The leading scholar of income inequality died the same week Exxon awarded Rex Tillerson $180 million

Future secured.
Future secured.
Image: Reuters/Mike Stone
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Anthony Atkinson, an Oxford economist who died Jan. 1 at age 72, spent his life studying income equality, a field he virtually invented (paywall).

Among other things, Atkinson proposed raising the top tax rate to 65%, providing minimum-wage government jobs for anyone who wants one, and asking companies to cap CEO pay at 75 times the average pay in the firm (it’s now about 276 times), all to help address structural imbalances that allow the rich to hoard their wealth.

So what would Atkinson make of the news that Exxon Mobil CEO Rex Tillerson, who is stepping down to become US Secretary of State, was awarded a $180 million retirement package?

The award, which is contingent on Tillerson’s conformation by the US Senate, is meant to help the nominee comply with ethics rules and sever his ties with the company. Instead of receiving 2 million Exxon Mobil shares over 10 years, as called for in his retirement agreement, Tillerson will get the cash equivalent deposited into an independently managed trust account.

Tillerson, 64, spent 41 years at Exxon Mobil, and since taking over as CEO in 2006, helped secure its place as one of the world’s biggest and most valuable corporations, with annual revenue of $246 billion.

Tillerson’s award is lavish in the context of the average CEO, although it’s smaller than that of the man he replaced at Exxon. According to a 2015 Reuters analysis, the average Fortune 500 CEO retirement account is valued at $17.7 million. At the time of the study, David Novak, CEO of YUM Brands, which owns Taco Bell, KFC and Pizza Hut, had the largest retirement package, valued at $234 million. Tillerson’s exit package is less than half the $400 million that his predecessor, Lee Raymond, walked out with in 2006 .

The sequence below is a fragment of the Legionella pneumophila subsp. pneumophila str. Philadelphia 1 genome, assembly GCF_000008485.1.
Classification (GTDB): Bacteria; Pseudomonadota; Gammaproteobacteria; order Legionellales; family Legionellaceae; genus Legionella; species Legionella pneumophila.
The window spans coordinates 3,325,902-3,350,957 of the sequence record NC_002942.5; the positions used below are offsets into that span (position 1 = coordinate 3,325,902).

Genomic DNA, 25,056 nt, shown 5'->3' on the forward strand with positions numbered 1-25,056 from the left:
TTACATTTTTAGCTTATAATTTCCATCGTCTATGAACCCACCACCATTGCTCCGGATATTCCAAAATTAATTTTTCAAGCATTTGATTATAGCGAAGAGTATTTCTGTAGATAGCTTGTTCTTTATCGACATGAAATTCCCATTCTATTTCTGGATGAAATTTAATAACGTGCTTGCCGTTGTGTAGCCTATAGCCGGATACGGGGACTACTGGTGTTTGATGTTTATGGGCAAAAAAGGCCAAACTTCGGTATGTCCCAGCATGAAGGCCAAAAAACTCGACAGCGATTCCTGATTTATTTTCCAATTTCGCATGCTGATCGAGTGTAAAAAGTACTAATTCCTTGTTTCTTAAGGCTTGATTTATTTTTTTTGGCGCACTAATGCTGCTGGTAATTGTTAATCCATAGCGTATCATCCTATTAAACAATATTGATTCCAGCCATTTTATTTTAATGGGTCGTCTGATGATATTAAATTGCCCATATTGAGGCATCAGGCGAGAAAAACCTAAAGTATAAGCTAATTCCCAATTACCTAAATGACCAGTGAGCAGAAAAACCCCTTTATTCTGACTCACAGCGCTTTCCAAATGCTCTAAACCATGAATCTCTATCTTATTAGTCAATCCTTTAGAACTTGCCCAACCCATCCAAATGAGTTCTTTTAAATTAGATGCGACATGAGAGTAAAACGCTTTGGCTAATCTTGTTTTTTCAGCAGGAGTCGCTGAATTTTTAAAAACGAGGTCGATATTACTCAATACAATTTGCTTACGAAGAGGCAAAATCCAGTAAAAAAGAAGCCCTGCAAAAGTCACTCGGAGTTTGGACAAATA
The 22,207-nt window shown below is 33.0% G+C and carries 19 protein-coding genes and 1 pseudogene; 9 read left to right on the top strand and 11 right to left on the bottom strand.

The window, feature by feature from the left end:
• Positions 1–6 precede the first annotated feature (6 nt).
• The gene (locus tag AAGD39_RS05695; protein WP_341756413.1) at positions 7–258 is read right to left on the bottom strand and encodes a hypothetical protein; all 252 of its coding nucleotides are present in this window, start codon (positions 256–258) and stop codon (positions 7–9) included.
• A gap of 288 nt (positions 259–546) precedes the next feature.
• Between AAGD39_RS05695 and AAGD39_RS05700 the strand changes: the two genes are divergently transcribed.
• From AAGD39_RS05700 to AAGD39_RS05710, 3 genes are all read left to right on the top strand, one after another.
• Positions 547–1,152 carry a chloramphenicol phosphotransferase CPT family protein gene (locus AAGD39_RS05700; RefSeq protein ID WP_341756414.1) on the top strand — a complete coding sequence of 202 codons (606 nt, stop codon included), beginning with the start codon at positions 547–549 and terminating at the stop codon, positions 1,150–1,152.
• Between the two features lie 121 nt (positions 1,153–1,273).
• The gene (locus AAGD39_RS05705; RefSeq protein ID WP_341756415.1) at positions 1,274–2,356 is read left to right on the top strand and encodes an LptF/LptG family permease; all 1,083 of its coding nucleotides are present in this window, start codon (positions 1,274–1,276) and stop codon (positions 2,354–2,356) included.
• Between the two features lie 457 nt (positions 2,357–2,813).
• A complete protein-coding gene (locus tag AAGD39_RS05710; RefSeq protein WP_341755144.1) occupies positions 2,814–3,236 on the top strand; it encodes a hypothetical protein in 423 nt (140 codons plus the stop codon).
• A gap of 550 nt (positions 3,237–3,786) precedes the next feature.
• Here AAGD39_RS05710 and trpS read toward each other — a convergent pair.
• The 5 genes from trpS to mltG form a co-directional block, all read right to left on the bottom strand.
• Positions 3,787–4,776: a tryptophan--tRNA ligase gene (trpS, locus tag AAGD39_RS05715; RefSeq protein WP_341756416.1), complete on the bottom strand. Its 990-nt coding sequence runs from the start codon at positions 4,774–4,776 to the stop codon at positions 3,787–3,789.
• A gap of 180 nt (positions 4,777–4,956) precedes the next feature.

Most Americans, of course, have no such security, and the poorest fifth of Americans near retirement age—those between ages 55 and 64, and making less than $39,000 a year—had savings of just $13,000 as of 2013.

Atkinson, whose research influenced Thomas Piketty, believed that advantages of wealth buy not just goods, but peace of mind. As the Economist wrote in discussing Atkinsons’ work: “Wealth generates comfort even when it isn’t being spent.”

In his 2015 book, Inequality: What Can Be Done?, Atkinson describes how wealth perpetuates itself, by influencing government policies that favor low inflation over full employment, or low taxes over spending on education. Even government policies that encourage R&D spending on new technologies can serve to widen income gaps, as more and more low-wage jobs are lost to automation. Government must act where the private sectors fails, and Atkinson offered 15 concrete proposals, including the creation of a minimum inheritance, payable to all citizens upon reaching adulthood, and rewriting the tax code in ways to redistribute wealth.

If he’s confirmed, Tillerson will join a cabinet believed to be the wealthiest ever, whose combined fortune of $9.5 billion is equal to the wealth of the lowest third of Americans. Given President-elect Trump’s declared priorities of lowering taxes and reducing regulations, using the power of government to tackle inequality seems like a distant wish.